The Christmas Truce of 1914

Christmas_Truce_1914.jpgA bullet split through the frozen ground and ricocheted into the trench. The British soldiers shifted position, their feet stirred the sloppy straw-laced mud as they found their footing to return fire. None of the World War I soldiers wanted to spend their Christmas Eve dodging bullets. They preferred thinking about their loved ones back home and the traditional celebrations handed down through previous generations.

Lifting binoculars to his eyes, Captain Sir Edward Hulse kept a keen eye on the Germans. The 350-400 yard no-man’s-land between the British and German trenches reduced the number of casualties and made any form of pursuit suicidal. Captain Hulse knew the battle would be drawn out and slip into Christmas Day.

When the British soldiers stood for arms at six o’clock that prominent morning, the number of shots taken were greatly reduced from the previous day. By eight o’clock, only a few scattered, single shots could be heard off to the side where the border patrol stood watch. The main fighting zone held a natural truce that was neither dictated by the British or the Germans. The eye’s of the soldiers reflected a sense of peace that morning, allowing each one to ponder gratitude for the good within the lives of their families.

Germans Extend Grace

Captain Hulse was startled by movement out of the corner of his eye. He lifted the binoculars and spied four Germans who had climbed out of their trenches and headed toward the British.  None carried weapons. He watched as they slowed to a stop in the middle of no-mans-land, making sure not to cross into British territory.

Captain Hulse wondered what message they might have carried and quickly ordered two men to meet the Germans in the middle unarmed. None wanted to take such a risk on Christmas, forcing Captain Hulse to climb out of the trench and traverse the frozen ground alone. The walk felt longer than it was, knowing that 100,000 or so men from both sides were watching every step he took.

The Captain was greeted by three privates and a stretcher bearer. One German shared how they felt compelled to wish the Captain and his men a happy Christmas. The four Germans had put their lives on the line, trusting the British to keep the unstated truce. The German spokesperson shared that the men personally had no feeling of enmity against the British, but they were soldiers who had to obey their superiors.

The conversation became complex as the Captain and soldiers discussed the terrible wounds made by the rifle bullets. They all agreed that the high-velocity bullets with a pointed nose were designed to inflict wounds at short range. They also agreed that the old South African round nosed bullets made a cleaner hole. The conversation continued for a half hour, at which time a German, who saw great similarities between men, suggested that both sides return unarmed in the afternoon to the no-mans-land to celebrate Christmas.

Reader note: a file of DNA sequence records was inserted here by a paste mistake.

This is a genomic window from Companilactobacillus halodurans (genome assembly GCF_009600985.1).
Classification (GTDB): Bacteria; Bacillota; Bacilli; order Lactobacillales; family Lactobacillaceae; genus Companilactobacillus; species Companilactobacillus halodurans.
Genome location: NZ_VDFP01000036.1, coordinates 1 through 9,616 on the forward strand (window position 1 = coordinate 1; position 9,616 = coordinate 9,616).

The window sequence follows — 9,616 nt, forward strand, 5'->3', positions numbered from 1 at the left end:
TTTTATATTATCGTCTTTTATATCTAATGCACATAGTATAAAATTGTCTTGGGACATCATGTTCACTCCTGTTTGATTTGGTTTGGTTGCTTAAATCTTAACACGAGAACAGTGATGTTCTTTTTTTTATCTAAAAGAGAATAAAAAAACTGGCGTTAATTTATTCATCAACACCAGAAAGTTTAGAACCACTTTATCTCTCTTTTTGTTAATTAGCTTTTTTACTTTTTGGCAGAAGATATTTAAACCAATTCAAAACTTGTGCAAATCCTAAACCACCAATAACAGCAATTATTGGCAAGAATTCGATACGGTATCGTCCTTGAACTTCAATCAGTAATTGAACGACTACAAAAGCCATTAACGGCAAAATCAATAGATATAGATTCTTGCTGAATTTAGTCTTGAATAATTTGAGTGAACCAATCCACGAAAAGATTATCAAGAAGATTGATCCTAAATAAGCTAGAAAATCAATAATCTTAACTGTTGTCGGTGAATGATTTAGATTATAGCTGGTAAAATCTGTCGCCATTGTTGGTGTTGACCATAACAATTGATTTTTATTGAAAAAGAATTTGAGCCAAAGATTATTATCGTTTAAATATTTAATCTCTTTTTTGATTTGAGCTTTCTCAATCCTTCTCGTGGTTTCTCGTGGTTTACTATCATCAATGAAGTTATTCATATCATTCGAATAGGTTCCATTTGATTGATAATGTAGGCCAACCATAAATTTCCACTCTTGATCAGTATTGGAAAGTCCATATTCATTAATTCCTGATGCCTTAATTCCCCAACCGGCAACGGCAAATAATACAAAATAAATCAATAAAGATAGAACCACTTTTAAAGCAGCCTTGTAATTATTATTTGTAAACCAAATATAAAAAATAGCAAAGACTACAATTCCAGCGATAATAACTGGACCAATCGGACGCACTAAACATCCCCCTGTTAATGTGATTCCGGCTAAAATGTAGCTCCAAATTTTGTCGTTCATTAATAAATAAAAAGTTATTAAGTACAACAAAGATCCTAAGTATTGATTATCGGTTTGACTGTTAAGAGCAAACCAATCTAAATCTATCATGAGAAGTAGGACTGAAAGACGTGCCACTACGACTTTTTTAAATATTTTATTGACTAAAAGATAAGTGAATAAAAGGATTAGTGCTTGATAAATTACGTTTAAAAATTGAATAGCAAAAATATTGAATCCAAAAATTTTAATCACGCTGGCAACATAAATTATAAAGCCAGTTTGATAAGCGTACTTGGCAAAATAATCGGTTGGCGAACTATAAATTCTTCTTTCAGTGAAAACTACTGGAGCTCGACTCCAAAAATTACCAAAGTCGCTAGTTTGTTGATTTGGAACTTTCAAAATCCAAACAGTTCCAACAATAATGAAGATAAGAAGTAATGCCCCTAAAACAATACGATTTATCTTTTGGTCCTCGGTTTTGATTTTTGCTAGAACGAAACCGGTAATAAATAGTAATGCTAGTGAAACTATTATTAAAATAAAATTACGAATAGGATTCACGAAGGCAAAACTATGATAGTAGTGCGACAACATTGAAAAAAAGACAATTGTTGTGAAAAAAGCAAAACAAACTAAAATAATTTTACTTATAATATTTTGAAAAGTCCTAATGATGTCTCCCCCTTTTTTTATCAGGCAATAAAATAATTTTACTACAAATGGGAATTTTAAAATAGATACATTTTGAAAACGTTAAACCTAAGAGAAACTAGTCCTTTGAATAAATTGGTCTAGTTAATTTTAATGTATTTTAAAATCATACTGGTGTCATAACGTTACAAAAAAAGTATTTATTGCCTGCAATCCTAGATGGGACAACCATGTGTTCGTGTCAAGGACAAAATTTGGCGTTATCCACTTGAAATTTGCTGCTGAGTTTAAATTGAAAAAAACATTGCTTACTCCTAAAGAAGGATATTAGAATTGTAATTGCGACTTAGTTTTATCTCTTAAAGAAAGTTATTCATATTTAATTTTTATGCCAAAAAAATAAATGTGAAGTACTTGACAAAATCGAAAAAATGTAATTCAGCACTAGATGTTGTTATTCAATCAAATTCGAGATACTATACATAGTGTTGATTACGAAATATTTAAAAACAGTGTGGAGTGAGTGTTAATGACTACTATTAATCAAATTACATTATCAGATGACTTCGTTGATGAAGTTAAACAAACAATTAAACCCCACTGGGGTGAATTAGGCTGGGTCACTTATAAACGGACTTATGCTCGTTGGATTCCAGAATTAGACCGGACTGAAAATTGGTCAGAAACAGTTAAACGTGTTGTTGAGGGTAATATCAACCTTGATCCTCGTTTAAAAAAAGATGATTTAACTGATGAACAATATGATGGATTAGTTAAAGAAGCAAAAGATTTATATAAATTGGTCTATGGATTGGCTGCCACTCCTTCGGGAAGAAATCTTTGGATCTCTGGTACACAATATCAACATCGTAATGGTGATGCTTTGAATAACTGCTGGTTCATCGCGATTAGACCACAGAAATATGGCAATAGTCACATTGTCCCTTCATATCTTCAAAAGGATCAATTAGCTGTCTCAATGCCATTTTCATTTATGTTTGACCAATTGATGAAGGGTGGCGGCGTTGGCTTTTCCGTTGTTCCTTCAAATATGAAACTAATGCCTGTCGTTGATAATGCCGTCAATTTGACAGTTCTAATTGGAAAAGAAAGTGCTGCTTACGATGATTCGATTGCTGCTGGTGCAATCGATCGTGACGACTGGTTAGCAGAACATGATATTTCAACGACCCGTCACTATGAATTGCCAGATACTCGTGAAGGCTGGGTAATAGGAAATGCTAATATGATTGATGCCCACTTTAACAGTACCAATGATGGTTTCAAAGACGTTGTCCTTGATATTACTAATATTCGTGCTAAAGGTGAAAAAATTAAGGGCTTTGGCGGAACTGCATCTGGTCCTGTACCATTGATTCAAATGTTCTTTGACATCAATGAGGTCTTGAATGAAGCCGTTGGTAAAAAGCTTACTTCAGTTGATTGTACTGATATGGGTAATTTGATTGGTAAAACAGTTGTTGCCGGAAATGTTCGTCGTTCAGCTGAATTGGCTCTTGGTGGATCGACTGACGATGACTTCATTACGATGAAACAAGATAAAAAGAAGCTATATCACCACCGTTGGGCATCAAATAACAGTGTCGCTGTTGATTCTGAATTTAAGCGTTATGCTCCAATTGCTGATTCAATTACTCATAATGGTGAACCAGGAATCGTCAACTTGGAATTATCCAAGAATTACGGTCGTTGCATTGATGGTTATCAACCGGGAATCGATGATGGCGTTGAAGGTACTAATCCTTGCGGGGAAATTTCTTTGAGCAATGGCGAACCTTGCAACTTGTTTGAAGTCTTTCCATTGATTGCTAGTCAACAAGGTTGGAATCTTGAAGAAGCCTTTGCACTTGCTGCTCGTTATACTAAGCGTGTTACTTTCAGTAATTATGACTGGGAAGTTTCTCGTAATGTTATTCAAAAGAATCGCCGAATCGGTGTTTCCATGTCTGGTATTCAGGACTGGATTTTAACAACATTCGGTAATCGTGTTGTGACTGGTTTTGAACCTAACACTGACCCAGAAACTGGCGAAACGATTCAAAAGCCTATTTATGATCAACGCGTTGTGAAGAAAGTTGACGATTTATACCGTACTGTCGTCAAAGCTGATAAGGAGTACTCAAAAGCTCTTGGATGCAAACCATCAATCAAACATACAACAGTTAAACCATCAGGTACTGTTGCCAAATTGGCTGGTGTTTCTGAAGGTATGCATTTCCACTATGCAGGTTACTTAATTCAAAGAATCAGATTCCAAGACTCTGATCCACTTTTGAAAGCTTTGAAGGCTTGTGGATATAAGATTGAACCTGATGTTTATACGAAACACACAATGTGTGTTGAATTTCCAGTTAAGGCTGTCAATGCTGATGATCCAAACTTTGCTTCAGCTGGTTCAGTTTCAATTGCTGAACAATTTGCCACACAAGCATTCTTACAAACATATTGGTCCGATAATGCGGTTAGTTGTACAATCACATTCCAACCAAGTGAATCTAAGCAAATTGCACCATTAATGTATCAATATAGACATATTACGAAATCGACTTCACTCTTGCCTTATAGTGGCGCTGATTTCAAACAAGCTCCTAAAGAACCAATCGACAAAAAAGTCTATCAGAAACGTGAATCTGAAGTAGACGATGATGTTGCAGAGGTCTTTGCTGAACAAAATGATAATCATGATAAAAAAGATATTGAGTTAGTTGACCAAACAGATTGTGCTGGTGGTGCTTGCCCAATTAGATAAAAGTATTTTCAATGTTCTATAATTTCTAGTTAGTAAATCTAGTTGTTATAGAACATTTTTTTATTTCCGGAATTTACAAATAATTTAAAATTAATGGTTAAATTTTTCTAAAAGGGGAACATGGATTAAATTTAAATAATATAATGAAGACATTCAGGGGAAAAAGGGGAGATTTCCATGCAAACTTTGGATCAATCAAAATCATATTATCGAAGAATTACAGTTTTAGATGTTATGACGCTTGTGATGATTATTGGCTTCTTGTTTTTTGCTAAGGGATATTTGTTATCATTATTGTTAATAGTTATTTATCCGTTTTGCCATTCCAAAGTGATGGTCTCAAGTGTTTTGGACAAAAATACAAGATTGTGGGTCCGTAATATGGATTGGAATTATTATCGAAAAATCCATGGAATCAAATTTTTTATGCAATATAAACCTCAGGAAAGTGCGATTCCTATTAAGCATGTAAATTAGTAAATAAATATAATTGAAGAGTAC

Christmas Party for All

Later in the afternoon, a large group of unarmed Germans entered no-man’s-land. One of the German snipers led his fellow soldiers in the singing of Christmas carols, while they watched the unarmed British move toward them. Soon they sang a chorus or two of O Tannenbaum and the British joined in with the English translation of O Christmas Tree. The men marveled at their unified ability to sing the same song with different words. Laughter and handshakes followed.

The party lasted a couple hours and many exchanged gifts, based on what they had on them at the time. Some exchanged pipe tobacco, cigarettes, pens, pins, alcohol, and other small paraphernalia. Everyone had a merry time.

A 19-year-old private named Henry William Williams smoked a pipe during the party that was given to him by Princess Mary. In the pipe was German tobacco gifted to him from one of the enemy soldiers. They had met after a joyous chorus, shook hands and exchanged gifts or souvenir trinkets. Both gifts were heartily received.

When the day grew short, Captain Hulse ordered his men back to the trenches.

An Extended Truce

The Germans promised that they would maintain the truce indefinitely. Captain Hulse said that the truce had ended, but the Germans persisted that they would not continue the fight unless the British fired first. The Captain clarified the end of the truce and continued walking back to the trenches. A short time later a few British soldiers took plum pudding to the Germans, received thanks, and returned to their trenches. Not a single shot was fired for the rest of the evening. Neither side wanted to fire on the men that they had met personally.

The night watch hours were also silent. Not a single weapon was raised against the opponent. The men were comfortable in the aura of peace that had befallen all soldiers. Several men wrote letters to their mothers during the still of the night, speaking highly of the men they had met and the miracle truce that transpired. Those writing letters never fathomed how their letters, years later, would testify to the Christmas miracle—thanks to World War I historians that documented the war efforts.

Not a single man was willing to break the miraculous gift of the truce that surpassed their understanding. They embraced the silent night with thankfulness in their hearts.

Relieved

Quietness filled the wore-torn battlefield late into the evening. The Grenadiers arrived and relieved the British soldiers. By first light, the Grenadiers stood and fired upon the Germans. A new battle had broken out and thousands of lives were lost. But the miracle story of the truce was remembered and retold every year by those who understood the power of Christmas and the joy of those who participate.